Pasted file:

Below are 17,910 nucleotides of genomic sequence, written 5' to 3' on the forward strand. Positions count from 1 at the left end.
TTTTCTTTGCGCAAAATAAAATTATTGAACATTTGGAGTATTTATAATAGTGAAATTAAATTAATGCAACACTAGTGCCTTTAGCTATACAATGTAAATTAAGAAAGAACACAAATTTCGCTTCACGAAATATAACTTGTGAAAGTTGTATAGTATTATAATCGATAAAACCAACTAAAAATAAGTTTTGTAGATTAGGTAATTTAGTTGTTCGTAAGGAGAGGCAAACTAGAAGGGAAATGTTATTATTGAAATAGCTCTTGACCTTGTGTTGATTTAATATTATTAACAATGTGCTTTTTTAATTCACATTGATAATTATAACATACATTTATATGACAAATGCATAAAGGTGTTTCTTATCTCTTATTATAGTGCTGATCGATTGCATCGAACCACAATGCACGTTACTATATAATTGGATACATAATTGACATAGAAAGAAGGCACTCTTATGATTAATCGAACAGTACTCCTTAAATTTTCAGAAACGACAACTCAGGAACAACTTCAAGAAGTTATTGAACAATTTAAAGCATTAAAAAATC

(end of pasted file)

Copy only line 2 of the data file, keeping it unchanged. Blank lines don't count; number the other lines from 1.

TTTTCTTTGCGCAAAATAAAATTATTGAACATTTGGAGTATTTATAATAGTGAAATTAAATTAATGCAACACTAGTGCCTTTAGCTATACAATGTAAATTAAGAAAGAACACAAATTTCGCTTCACGAAATATAACTTGTGAAAGTTGTATAGTATTATAATCGATAAAACCAACTAAAAATAAGTTTTGTAGATTAGGTAATTTAGTTGTTCGTAAGGAGAGGCAAACTAGAAGGGAAATGTTATTATTGAAATAGCTCTTGACCTTGTGTTGATTTAATATTATTAACAATGTGCTTTTTTAATTCACATTGATAATTATAACATACATTTATATGACAAATGCATAAAGGTGTTTCTTATCTCTTATTATAGTGCTGATCGATTGCATCGAACCACAATGCACGTTACTATATAATTGGATACATAATTGACATAGAAAGAAGGCACTCTTATGATTAATCGAACAGTACTCCTTAAATTTTCAGAAACGACAACTCAGGAACAACTTCAAGAAGTTATTGAACAATTTAAAGCATTAAAAAATC